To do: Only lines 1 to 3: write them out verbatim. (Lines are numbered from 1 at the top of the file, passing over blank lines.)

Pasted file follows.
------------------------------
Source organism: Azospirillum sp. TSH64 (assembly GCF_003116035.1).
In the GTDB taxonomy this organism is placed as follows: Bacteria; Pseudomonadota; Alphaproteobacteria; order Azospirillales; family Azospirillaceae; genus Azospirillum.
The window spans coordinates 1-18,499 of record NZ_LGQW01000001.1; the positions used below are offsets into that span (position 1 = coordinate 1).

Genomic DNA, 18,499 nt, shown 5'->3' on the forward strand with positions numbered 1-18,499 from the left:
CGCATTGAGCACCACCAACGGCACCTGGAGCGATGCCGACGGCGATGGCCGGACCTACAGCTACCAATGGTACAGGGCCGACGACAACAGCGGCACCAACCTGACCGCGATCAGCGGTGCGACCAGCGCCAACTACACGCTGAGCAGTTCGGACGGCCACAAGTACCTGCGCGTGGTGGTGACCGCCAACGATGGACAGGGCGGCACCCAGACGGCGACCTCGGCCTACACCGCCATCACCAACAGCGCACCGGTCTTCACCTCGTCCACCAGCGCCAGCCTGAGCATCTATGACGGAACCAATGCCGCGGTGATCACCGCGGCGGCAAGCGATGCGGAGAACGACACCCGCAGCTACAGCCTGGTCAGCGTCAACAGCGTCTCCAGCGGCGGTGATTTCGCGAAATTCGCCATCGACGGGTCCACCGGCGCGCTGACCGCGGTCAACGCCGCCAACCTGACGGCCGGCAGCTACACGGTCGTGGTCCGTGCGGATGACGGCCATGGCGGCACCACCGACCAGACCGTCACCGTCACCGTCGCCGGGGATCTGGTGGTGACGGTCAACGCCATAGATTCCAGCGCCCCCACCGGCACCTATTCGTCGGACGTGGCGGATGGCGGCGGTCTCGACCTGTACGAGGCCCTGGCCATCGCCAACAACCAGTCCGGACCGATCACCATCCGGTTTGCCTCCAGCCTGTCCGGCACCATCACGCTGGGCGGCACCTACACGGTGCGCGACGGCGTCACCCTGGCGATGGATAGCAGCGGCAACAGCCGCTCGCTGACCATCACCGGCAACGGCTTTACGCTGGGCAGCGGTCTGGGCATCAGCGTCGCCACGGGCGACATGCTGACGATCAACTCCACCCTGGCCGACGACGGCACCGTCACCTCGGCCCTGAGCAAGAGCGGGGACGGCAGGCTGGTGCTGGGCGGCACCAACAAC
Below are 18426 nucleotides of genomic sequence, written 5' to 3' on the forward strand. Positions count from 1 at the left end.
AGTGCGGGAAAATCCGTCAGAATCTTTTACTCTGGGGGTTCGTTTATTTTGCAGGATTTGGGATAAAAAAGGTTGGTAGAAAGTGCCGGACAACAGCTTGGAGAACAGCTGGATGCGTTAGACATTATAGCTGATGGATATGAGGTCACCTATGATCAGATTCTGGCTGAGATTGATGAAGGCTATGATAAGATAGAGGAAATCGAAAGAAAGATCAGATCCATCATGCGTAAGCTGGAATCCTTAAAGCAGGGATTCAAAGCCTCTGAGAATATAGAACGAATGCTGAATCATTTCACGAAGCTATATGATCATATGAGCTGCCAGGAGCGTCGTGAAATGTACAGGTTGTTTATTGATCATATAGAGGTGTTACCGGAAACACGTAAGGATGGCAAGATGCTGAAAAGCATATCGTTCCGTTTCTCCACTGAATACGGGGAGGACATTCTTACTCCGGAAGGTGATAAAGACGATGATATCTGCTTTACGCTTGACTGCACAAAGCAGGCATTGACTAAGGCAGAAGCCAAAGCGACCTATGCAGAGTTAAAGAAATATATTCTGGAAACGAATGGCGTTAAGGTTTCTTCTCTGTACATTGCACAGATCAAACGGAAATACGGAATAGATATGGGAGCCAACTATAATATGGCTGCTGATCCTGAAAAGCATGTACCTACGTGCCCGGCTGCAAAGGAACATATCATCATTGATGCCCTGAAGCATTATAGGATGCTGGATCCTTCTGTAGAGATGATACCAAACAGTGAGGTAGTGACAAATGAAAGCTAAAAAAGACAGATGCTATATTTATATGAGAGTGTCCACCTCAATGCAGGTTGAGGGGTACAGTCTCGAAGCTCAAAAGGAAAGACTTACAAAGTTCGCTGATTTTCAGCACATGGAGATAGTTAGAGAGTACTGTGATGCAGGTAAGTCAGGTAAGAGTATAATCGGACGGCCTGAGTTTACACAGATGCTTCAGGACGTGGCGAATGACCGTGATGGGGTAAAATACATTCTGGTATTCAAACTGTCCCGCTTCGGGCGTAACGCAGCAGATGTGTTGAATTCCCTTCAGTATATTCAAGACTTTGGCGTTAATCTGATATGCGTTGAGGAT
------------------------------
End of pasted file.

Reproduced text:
Source organism: Azospirillum sp. TSH64 (assembly GCF_003116035.1).
In the GTDB taxonomy this organism is placed as follows: Bacteria; Pseudomonadota; Alphaproteobacteria; order Azospirillales; family Azospirillaceae; genus Azospirillum.
The window spans coordinates 1-18,499 of record NZ_LGQW01000001.1; the positions used below are offsets into that span (position 1 = coordinate 1).